Mr Schroeder is under pressure
Germany's economy remains sunk deep in gloom, and the end of overt hostilities in Iraq has done little to improve the picture, a key survey has indicated.
Economists had expected the Ifo survey, the monthly overview of confidence among German businesses, to start recovering from March's fall to 88.1 on worries about the impending conflict.
But instead the April Ifo business climate index, based on responses from 7,000 German companies about current and future prospects, sank to 86.6.
"There are still no signs of better days for German business sentiment," Ifo President Hans-Werner Sinn said in a statement.
Germany urgently needs structural reforms, and it's time for politicians to respond seriously to the problems
The fall in the main index was the result of sliding sentiment across almost all sectors of German industry, he said. Only wholesalers demonstrated any rise in confidence.
No end in sight
Economists were in no doubt about the gravity of the situation.
"The data were not at all good, and the dramatic fall signals that the German economy is still on a downward trend," said Christophe Weil from Commerzbank.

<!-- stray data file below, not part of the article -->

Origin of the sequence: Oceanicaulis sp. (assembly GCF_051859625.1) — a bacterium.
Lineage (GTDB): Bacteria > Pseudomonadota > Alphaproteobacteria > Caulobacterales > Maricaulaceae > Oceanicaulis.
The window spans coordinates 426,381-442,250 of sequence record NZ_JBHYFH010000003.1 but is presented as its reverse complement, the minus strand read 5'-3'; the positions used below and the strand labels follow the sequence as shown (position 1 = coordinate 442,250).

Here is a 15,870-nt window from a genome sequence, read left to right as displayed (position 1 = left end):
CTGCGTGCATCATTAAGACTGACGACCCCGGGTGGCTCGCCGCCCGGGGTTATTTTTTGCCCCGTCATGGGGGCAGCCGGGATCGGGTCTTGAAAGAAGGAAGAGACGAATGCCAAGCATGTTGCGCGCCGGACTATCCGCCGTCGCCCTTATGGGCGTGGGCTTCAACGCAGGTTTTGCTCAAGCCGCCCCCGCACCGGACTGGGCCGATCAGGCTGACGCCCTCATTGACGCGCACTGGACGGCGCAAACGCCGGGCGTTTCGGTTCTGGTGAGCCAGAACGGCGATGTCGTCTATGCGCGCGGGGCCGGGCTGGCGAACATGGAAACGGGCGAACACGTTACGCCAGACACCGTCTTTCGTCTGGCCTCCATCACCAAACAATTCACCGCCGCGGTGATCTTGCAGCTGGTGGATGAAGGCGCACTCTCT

"Now that the fog of war has cleared, we can clearly see that the German economy is fundamentally weak."
A rapid interest rate cut was needed from the European central bank, he said, although the expected 0.25 percentage point cut "won't help much but it will be something".
German Chancellor Gerhard Schroeder has spent the past few months seeking support for sweeping changes to the way Germany does business, including easing labour laws and trimming welfare.
"Germany urgently needs structural reforms, and it's time for politicians to respond seriously to the problems," Mr Weil said.
"Everyone knows what needs to be done."
The unwelcome surprise - indicating the Germany's economic troubles are far from over - had an immediate effect on the value of the euro.
After hitting four-year highs against the yen of 132.97 in early-morning trading, the European currency slipped back in the wake of the data to 132.62.
Against the dollar, the euro slipped a similar amount, falling to $1.1035 from an earlier $1.1059.
Stock markets, primed for a rise in the Ifo, lost ground immediately after the announcement, but corporate news kept the Dax index near the high for the day on a 1% gain.